…praying and writing quietly in the mornings in your pink llama robe.  Such an eloquent, talented writer and you never even supposed it.

…the ornery twinkle in your eyes when you licked the mixers and spoons after baking, smiling slyly as if you knew a secret.

…choreographing and performing graceful dances for the church.

…performing not so graceful hip hop dances for us.  That rhythm, though.

…ogling Michael Jordan and Nicolas Cage.  Wide ranging taste, you had.

…preparing the kitchen for our friends and their children to decorate Christmas cookies.

…laughing at me falling, countless times, and laughing at me in general. It was one of my favorite things, pleasing you.

…laughing at everything that came out of Josh’s mouth. He was like a second son to you.

…laughing in general.  That dazzling, generous laugh.

…welcoming any and everyone with your captivating smile.

…making me grilled cheese and tomato soup, even when you could hardly stand.

…proudly watching Katy perform.

…holding Bella.  The gazes and giggles of adoration and admiration the two of you exchanged.

…fighting with and then laughing with and then fighting with and then laughing with Aunt Jenny.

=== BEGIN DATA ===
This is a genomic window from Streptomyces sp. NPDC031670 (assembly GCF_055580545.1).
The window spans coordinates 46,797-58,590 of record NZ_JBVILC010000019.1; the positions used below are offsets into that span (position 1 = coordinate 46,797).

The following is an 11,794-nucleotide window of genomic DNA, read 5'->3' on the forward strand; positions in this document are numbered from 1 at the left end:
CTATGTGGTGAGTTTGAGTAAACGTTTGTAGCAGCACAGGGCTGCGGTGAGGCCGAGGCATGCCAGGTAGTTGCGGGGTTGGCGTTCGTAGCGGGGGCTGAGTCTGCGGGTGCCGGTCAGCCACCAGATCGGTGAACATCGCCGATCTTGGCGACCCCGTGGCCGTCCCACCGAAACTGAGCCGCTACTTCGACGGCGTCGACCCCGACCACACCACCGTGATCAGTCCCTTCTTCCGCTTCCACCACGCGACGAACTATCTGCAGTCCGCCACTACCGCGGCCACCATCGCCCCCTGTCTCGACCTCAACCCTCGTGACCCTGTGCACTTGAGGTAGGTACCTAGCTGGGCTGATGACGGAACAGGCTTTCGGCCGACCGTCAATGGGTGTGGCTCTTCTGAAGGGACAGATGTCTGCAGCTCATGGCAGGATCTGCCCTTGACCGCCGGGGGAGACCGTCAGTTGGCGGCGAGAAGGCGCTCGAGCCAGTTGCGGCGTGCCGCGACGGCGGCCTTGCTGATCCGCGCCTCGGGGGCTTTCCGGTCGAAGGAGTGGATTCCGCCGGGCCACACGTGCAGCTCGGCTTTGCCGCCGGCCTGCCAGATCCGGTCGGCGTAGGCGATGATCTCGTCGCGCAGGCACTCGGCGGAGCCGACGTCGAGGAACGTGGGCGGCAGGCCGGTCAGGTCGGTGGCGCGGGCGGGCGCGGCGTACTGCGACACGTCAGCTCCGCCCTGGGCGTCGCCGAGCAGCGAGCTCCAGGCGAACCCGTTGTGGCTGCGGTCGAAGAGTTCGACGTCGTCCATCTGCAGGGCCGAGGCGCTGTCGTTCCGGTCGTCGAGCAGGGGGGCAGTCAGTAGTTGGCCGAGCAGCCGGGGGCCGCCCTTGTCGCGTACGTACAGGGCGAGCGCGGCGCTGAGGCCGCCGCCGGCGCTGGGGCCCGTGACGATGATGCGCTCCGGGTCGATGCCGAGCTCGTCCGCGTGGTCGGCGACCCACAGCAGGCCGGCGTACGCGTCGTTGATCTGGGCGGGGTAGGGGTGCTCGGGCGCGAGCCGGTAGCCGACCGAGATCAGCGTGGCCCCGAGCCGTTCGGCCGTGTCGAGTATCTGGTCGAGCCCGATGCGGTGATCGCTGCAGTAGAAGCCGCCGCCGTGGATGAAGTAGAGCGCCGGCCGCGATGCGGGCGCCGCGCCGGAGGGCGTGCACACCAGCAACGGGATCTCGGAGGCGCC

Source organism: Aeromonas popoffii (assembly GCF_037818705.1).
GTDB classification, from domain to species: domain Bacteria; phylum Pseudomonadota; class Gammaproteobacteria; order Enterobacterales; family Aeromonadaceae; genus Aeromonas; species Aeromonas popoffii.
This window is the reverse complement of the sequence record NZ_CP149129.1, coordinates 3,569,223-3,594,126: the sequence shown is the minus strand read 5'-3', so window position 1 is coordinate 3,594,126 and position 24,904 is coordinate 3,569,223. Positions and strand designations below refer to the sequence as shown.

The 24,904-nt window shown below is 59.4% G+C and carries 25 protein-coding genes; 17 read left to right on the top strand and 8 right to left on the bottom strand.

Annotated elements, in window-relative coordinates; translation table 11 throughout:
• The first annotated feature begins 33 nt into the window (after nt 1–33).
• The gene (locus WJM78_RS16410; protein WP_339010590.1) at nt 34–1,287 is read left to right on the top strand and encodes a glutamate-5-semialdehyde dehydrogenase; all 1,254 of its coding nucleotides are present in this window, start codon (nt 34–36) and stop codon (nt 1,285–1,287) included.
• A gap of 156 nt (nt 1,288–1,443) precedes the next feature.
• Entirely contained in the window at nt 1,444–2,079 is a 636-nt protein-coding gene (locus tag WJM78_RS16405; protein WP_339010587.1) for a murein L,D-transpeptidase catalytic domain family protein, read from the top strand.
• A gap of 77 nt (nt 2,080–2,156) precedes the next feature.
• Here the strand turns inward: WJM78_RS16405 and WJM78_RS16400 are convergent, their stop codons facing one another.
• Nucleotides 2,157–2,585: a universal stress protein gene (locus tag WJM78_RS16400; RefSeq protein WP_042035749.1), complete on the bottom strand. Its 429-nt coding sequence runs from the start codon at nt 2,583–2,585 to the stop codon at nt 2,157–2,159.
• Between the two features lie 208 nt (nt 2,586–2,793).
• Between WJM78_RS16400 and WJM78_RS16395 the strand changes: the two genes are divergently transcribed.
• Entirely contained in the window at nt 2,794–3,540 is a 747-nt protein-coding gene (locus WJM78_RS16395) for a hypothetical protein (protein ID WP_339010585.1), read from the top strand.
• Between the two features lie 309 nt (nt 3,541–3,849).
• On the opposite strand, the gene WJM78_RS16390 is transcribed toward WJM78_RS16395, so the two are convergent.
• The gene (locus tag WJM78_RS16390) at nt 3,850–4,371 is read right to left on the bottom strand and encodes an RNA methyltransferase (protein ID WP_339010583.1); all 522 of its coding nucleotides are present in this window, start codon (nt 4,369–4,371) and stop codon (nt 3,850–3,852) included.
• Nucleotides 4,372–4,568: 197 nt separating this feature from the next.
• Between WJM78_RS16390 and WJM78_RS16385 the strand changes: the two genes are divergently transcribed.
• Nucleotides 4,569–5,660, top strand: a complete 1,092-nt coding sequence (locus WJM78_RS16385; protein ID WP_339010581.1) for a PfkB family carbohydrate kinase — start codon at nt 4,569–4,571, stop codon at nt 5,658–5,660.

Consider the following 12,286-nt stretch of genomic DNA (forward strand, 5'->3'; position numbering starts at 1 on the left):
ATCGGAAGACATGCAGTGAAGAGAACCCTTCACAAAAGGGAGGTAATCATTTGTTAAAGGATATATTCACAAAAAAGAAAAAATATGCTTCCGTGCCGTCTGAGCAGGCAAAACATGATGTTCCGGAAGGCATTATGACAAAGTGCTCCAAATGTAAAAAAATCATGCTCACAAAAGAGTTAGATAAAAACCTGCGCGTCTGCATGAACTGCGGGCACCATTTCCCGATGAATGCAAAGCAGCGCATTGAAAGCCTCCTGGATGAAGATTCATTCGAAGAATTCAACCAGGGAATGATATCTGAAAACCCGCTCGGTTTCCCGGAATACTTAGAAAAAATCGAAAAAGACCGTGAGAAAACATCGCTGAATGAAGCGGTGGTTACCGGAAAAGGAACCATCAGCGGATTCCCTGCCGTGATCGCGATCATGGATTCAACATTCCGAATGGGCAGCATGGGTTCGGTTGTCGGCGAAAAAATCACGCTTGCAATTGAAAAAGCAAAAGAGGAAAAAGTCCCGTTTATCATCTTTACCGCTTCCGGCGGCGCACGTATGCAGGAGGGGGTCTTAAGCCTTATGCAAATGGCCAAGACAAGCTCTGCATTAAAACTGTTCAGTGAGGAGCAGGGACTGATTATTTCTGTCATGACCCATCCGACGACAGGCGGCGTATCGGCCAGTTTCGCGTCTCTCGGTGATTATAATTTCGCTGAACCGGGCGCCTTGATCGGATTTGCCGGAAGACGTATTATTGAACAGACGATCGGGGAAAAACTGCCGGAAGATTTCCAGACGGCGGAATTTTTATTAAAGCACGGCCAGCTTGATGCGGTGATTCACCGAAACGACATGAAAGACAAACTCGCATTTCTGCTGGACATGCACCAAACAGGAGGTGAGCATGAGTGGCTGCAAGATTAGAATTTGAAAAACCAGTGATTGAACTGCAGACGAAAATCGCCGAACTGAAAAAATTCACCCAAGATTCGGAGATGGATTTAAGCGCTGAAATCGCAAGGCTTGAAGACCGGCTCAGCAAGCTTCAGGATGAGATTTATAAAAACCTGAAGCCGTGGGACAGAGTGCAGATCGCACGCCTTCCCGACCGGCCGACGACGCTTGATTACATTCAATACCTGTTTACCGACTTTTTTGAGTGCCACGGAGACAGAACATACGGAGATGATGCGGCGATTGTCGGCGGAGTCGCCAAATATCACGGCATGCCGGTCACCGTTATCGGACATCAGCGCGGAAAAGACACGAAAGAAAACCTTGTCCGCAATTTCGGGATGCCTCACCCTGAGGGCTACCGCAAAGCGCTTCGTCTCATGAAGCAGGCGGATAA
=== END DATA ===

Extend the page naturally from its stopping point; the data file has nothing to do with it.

…your awe of Alexandra and Anthony, as you watched them each grow up.

…the deep and simple love between you and Uncle Dave.

…swinging peacefully on your porch swing under the colors of the country sunsets.

…your glory days at Coalton Days. How much you loved your aunts, uncles and cousins, and how fond they were of you.

…our easy, breezy summer cookouts at the ranch.

…scurrying around the house determined to deliver fairy tale Thanksgivings and Christmases, and more than accomplishing it; my favorite memories.

…eating giant eagle cake today on your birthday, and for 40 more.

There are things I want to thank you for…

…tucking me in, praying with me and tickling my back before bed.

…journaling about me throughout my childhood, and then hiding the journals in my treasure chest/coffee table so that one day, while digging in it for a book, I’d find them.  For understanding who I was before I did.